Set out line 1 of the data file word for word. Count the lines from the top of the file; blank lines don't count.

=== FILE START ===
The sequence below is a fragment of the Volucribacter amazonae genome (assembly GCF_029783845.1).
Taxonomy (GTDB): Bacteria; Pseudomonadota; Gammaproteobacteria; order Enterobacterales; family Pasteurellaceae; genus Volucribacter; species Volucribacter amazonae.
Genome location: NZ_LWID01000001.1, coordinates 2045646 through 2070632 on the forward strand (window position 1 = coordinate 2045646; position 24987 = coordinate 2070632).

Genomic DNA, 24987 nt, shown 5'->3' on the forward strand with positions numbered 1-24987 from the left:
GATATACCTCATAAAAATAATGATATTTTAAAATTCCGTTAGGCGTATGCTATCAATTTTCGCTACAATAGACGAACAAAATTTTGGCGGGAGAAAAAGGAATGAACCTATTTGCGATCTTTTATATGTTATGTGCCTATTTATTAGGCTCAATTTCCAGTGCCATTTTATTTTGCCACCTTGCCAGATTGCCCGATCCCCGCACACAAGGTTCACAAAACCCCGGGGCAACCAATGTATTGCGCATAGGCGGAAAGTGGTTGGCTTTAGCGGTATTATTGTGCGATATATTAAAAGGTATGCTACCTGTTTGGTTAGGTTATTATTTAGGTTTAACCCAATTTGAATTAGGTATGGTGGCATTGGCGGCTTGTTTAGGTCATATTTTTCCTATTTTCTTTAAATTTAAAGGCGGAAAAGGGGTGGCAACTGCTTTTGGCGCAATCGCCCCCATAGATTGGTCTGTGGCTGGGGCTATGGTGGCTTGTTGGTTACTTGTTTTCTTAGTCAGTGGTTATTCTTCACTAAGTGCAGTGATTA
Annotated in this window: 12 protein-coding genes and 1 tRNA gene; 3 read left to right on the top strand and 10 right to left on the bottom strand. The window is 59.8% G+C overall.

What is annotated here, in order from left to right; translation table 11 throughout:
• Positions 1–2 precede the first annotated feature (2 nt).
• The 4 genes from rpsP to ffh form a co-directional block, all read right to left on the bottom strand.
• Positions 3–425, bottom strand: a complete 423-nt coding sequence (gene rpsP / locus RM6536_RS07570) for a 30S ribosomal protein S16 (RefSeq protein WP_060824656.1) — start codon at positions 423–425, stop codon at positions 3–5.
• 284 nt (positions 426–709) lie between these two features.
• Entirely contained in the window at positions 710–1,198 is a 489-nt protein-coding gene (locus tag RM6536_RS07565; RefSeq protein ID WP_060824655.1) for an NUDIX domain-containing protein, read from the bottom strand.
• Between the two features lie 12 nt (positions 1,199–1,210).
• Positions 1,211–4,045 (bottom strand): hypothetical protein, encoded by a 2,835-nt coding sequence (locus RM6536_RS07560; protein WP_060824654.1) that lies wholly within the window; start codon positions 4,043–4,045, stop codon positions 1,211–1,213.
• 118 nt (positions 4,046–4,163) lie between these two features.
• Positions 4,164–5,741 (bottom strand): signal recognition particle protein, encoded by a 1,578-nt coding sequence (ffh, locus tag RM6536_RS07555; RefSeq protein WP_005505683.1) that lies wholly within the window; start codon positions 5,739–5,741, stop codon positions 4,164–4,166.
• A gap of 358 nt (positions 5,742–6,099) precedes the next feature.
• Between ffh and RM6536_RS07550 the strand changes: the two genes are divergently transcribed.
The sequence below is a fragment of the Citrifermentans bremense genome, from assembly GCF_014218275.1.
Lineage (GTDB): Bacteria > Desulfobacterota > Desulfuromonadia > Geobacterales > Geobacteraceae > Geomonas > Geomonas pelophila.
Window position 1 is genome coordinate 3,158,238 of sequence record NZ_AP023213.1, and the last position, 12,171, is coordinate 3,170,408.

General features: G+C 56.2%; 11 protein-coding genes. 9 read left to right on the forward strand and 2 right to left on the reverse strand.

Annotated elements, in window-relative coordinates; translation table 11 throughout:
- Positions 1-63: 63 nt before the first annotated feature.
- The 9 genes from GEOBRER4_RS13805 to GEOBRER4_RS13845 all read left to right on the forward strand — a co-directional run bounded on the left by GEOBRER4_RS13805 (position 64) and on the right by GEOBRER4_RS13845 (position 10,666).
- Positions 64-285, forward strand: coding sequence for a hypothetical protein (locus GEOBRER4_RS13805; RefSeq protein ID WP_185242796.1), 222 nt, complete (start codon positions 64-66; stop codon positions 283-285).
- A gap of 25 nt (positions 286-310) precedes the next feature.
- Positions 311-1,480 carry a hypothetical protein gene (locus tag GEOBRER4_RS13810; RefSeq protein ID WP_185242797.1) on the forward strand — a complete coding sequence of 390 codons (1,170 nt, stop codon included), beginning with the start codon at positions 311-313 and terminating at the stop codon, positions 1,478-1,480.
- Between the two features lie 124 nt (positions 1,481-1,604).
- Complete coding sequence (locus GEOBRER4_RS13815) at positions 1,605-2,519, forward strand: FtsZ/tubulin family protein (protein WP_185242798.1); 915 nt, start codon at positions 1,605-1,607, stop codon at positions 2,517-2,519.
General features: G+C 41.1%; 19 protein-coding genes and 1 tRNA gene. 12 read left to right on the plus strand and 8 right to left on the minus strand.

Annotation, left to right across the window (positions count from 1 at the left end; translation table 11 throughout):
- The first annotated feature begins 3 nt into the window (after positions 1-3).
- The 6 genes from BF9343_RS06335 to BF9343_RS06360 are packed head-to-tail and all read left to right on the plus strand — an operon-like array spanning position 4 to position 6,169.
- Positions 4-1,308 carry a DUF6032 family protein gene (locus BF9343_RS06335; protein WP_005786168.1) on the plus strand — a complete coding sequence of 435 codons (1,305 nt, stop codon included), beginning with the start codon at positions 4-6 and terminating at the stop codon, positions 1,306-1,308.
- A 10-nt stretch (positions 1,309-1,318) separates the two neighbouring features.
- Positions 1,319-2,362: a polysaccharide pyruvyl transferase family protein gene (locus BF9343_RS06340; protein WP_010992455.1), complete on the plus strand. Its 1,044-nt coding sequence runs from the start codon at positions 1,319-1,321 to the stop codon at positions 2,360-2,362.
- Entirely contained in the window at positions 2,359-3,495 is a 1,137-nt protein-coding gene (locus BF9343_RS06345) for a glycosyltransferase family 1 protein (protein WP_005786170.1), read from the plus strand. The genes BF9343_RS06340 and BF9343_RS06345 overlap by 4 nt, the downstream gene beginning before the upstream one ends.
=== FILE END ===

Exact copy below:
The sequence below is a fragment of the Volucribacter amazonae genome (assembly GCF_029783845.1).